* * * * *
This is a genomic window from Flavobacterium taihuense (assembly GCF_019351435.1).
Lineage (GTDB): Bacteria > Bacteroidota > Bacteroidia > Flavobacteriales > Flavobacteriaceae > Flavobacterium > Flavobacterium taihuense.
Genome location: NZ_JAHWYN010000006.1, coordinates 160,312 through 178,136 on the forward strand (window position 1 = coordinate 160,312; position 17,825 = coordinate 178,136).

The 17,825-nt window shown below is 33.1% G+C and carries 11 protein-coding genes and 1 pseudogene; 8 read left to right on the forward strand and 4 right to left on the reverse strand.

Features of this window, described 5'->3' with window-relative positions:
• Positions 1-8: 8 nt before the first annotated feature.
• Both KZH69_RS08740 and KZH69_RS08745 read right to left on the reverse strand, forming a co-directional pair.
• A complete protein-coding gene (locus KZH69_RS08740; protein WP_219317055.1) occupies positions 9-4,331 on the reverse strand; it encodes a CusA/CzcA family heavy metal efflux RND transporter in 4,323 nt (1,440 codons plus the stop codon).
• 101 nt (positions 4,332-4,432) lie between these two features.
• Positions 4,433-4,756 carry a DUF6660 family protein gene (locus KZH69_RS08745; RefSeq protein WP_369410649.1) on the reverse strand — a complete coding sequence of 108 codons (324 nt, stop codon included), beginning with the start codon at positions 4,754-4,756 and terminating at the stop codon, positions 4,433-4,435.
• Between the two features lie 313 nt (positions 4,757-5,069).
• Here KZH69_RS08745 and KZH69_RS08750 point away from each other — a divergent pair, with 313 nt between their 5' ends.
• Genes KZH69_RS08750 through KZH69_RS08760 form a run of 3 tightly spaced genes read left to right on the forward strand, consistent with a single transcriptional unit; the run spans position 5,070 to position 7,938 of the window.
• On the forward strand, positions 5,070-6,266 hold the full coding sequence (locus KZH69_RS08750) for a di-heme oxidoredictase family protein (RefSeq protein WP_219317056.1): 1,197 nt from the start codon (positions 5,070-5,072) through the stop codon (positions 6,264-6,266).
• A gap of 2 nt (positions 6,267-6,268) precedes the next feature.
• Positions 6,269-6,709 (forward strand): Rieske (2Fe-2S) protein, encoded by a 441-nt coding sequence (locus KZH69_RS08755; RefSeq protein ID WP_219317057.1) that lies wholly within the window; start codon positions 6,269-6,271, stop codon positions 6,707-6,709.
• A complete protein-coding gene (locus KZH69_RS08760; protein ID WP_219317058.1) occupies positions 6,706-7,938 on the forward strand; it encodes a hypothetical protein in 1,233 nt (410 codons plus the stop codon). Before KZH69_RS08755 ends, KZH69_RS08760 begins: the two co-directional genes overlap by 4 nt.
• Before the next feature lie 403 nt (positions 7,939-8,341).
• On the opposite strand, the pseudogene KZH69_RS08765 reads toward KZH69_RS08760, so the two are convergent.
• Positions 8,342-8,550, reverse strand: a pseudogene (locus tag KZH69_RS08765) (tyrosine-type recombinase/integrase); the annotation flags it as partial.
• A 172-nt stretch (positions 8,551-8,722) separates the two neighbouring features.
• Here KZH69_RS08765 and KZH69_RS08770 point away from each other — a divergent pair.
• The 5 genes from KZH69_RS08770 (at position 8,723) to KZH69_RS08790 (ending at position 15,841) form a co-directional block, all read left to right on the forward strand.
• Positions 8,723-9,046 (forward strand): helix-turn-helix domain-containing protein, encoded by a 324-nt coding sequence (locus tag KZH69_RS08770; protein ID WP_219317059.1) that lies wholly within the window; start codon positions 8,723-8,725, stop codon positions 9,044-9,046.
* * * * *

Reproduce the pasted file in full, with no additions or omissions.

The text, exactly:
This is a genomic window from Flavobacterium taihuense (assembly GCF_019351435.1).
Lineage (GTDB): Bacteria > Bacteroidota > Bacteroidia > Flavobacteriales > Flavobacteriaceae > Flavobacterium > Flavobacterium taihuense.
Genome location: NZ_JAHWYN010000006.1, coordinates 160,312 through 178,136 on the forward strand (window position 1 = coordinate 160,312; position 17,825 = coordinate 178,136).

The 17,825-nt window shown below is 33.1% G+C and carries 11 protein-coding genes and 1 pseudogene; 8 read left to right on the forward strand and 4 right to left on the reverse strand.

Features of this window, described 5'->3' with window-relative positions:
• Positions 1-8: 8 nt before the first annotated feature.
• Both KZH69_RS08740 and KZH69_RS08745 read right to left on the reverse strand, forming a co-directional pair.
• A complete protein-coding gene (locus KZH69_RS08740; protein WP_219317055.1) occupies positions 9-4,331 on the reverse strand; it encodes a CusA/CzcA family heavy metal efflux RND transporter in 4,323 nt (1,440 codons plus the stop codon).
• 101 nt (positions 4,332-4,432) lie between these two features.
• Positions 4,433-4,756 carry a DUF6660 family protein gene (locus KZH69_RS08745; RefSeq protein WP_369410649.1) on the reverse strand — a complete coding sequence of 108 codons (324 nt, stop codon included), beginning with the start codon at positions 4,754-4,756 and terminating at the stop codon, positions 4,433-4,435.
• Between the two features lie 313 nt (positions 4,757-5,069).
• Here KZH69_RS08745 and KZH69_RS08750 point away from each other — a divergent pair, with 313 nt between their 5' ends.
• Genes KZH69_RS08750 through KZH69_RS08760 form a run of 3 tightly spaced genes read left to right on the forward strand, consistent with a single transcriptional unit; the run spans position 5,070 to position 7,938 of the window.
• On the forward strand, positions 5,070-6,266 hold the full coding sequence (locus KZH69_RS08750) for a di-heme oxidoredictase family protein (RefSeq protein WP_219317056.1): 1,197 nt from the start codon (positions 5,070-5,072) through the stop codon (positions 6,264-6,266).
• A gap of 2 nt (positions 6,267-6,268) precedes the next feature.
• Positions 6,269-6,709 (forward strand): Rieske (2Fe-2S) protein, encoded by a 441-nt coding sequence (locus KZH69_RS08755; RefSeq protein ID WP_219317057.1) that lies wholly within the window; start codon positions 6,269-6,271, stop codon positions 6,707-6,709.
• A complete protein-coding gene (locus KZH69_RS08760; protein ID WP_219317058.1) occupies positions 6,706-7,938 on the forward strand; it encodes a hypothetical protein in 1,233 nt (410 codons plus the stop codon). Before KZH69_RS08755 ends, KZH69_RS08760 begins: the two co-directional genes overlap by 4 nt.
• Before the next feature lie 403 nt (positions 7,939-8,341).
• On the opposite strand, the pseudogene KZH69_RS08765 reads toward KZH69_RS08760, so the two are convergent.
• Positions 8,342-8,550, reverse strand: a pseudogene (locus tag KZH69_RS08765) (tyrosine-type recombinase/integrase); the annotation flags it as partial.
• A 172-nt stretch (positions 8,551-8,722) separates the two neighbouring features.
• Here KZH69_RS08765 and KZH69_RS08770 point away from each other — a divergent pair.
• The 5 genes from KZH69_RS08770 (at position 8,723) to KZH69_RS08790 (ending at position 15,841) form a co-directional block, all read left to right on the forward strand.
• Positions 8,723-9,046 (forward strand): helix-turn-helix domain-containing protein, encoded by a 324-nt coding sequence (locus tag KZH69_RS08770; protein ID WP_219317059.1) that lies wholly within the window; start codon positions 8,723-8,725, stop codon positions 9,044-9,046.